The officers dropped their group in the mountains near the Tunisia-Algeria border, they said. The Guinean boy [interviewed by HRW) said that one officer had threatened, “If you return again [to Tunisia], we will kill you.” One of the Senegalese children [interviewed by HRW] said an officer had pointed his gun at the group.”
Von der Leyen does not mention the fact that the Tunisian authorities refused an initial disbursement of €67 million offered by the Commission as part of its more than €1 billion package for Tunisia, which the country’s president has called “small” and said it “lacks respect.” The EU’s ambassador to Tunisia has said that the refusal “speaks to Tunisia’s impatience and desire to speed up implementation” of the deal.
The letter also emphasises the need to “establish a strategic and mutually beneficial partnership with Egypt,” as well as providing more support to Türkiye, Jordan and Lebanon. The letter hints at the reason why – Israel’s bombing of the Gaza strip and a potential exodus of refugees – but does not mention the issue directly, merely saying that “the pressures on partners in our immediate vicinity risk being exacerbated”.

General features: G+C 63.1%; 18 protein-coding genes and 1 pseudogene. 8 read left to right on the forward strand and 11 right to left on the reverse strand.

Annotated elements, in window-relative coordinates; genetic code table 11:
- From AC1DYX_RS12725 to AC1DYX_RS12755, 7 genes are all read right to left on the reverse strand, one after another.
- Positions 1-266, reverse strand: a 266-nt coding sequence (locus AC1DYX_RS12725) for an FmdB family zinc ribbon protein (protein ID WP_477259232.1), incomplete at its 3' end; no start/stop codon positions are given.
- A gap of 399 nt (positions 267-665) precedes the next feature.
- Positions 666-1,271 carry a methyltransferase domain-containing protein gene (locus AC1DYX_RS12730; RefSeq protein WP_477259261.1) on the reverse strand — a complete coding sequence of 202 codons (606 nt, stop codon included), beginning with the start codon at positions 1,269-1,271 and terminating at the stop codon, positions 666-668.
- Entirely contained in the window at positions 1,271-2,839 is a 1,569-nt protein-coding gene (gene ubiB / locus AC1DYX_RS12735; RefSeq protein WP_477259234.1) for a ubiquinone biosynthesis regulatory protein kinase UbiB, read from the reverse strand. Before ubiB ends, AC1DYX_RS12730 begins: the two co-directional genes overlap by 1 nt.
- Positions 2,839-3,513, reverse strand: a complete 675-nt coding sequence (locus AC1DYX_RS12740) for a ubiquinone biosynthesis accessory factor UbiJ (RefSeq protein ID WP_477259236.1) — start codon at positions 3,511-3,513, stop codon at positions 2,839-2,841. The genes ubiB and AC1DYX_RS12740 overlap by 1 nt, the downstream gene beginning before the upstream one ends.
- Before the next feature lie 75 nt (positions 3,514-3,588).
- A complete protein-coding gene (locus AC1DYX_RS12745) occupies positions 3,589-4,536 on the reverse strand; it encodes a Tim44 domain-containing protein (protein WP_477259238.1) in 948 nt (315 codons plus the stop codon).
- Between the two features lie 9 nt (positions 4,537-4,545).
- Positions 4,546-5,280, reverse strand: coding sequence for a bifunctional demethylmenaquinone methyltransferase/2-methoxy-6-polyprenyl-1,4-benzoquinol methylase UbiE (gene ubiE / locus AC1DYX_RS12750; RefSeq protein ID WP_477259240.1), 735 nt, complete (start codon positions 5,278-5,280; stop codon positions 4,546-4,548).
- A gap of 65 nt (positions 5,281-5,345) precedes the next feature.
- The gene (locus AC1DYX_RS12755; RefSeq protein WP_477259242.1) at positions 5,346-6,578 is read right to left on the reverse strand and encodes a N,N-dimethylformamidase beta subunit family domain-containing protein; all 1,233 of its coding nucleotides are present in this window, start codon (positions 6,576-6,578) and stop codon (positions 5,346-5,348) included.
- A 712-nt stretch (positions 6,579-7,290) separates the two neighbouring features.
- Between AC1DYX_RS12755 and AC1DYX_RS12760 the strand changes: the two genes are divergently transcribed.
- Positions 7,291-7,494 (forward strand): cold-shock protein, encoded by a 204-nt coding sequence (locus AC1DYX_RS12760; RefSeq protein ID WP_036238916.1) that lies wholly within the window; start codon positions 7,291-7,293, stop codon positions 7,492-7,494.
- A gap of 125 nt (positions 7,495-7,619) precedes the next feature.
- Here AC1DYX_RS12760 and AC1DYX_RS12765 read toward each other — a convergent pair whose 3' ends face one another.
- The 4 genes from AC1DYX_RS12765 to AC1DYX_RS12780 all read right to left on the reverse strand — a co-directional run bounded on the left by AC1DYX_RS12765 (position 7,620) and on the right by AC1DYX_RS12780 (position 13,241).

It appears that the consequences rather than the causes of any movements of Palestinian refugees are the main concern. Conclusions on the Middle East agreed by the European Council last night demand “rapid, safe and unhindered humanitarian access and aid to reach those in need” in Gaza, but do not call for a ceasefire. The European Council instead “strongly emphasises Israel’s right to defend itself in line with international law and international humanitarian law.”
More surveillance, new law